Methadone is an opioid agonist medication that has been used to treat opioid use disorder for 50 years. This medication, which is also used to treat pain, can cause adverse effects, including overdose, if not taken as prescribed. In order to prescribe methadone for treatment of OUD, healthcare providers are required to acquire and maintain certifications issued by SAMHSA.
Related Training Resources
This module reviews the following key data points which are important to primary care physicians: 1) the current epidemiologic data on drug-drug interactions between opioids and other medications, 2) possible explanations for increases in drug-drug interactions, 3) physiological and pharmacokinetic basis for adverse drug interactions, and 4) strategies for reducing risk for adverse drug interactions.
MAT in the OTP Setting: Integrating the Three Approved Medications (Methadone, Buprenorphine, ER Naltrexone) – RevisedKelly J. Clark, MD, MBA | Chair, OTP Workgroup, American Society of Addiction Medicine
This module will give the clinician an understanding of the opportunities and challenges of integrating into the Opioid Treatment Program (OTP) environment treatment with all three FDA approved medications – methadone, buprenorphine (SL and buccal), and ER Naltrexone. The special characteristics of OTPs, and its place in the continuum of care, provide a unique environment for these pharmacotherapies. This module will discuss these, as well as clinical and operational issues involved in developing an integrated approach.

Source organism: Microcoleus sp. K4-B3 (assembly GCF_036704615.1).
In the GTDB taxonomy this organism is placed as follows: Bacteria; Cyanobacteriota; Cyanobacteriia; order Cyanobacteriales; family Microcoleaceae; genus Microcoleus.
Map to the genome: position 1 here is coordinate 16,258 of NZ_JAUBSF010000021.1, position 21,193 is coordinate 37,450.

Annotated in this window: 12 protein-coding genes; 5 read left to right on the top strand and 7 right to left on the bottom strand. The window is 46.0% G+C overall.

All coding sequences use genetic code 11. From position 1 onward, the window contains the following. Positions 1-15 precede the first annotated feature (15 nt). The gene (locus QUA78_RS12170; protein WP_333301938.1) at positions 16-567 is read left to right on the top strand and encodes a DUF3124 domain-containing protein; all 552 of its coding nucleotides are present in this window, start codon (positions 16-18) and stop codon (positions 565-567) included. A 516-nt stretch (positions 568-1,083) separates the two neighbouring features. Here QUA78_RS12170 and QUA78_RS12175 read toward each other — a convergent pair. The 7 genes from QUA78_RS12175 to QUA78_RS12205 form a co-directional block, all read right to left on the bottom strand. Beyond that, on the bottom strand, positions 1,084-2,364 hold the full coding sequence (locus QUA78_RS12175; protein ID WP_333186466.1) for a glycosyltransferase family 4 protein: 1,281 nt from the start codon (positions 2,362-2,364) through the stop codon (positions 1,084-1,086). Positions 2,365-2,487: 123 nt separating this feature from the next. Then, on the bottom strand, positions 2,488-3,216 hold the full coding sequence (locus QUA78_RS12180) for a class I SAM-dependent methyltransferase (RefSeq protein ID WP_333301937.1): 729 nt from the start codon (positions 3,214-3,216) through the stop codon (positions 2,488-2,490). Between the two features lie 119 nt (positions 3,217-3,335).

This module focuses on the role of methadone in opioid addiction treatment compared to when it is used for pain management. The module describes key pharmacological differences of methadone for the two indications, including methadone dosing and monitoring considerations. The module reviews the history of methadone and the unique regulations that apply to the use of methadone in treating opioid addiction compared to its use in treating pain. The module describes the epidemiologic impact of methadone on morbidity and mortality related to opioid use disorder compared to that related to pain. Finally, the module provides suggestions on what information patients should receive if methadone is part of a treatment regimen for opioid use disorder or pain.
This introductory module is a case-based discussion of the general approach to evaluation and treatment of patients presenting with problematic opioid use. Benefits and limitations of available medications and differences between them are described. An approach to choosing first and second line treatments is also presented.
Methadone Safety: Clinical Practice Guidelines from the American Pain Society and College on Problems of Drug DependenceRoger Chou, MD | Associate Professor of Medicine, Oregon Health & Science University, Director, the Pacific Northwest Evidence-based Practice Center
This presentation reviews evidence on methadone safety, properties of methadone, and recommendations for safer use, include careful patient assessment, use of alternative opioids and treatments, education and counseling, use of ECG screening and monitoring, careful dose initiation and titration, careful monitoring and follow-up, and use of risk mitigation strategies.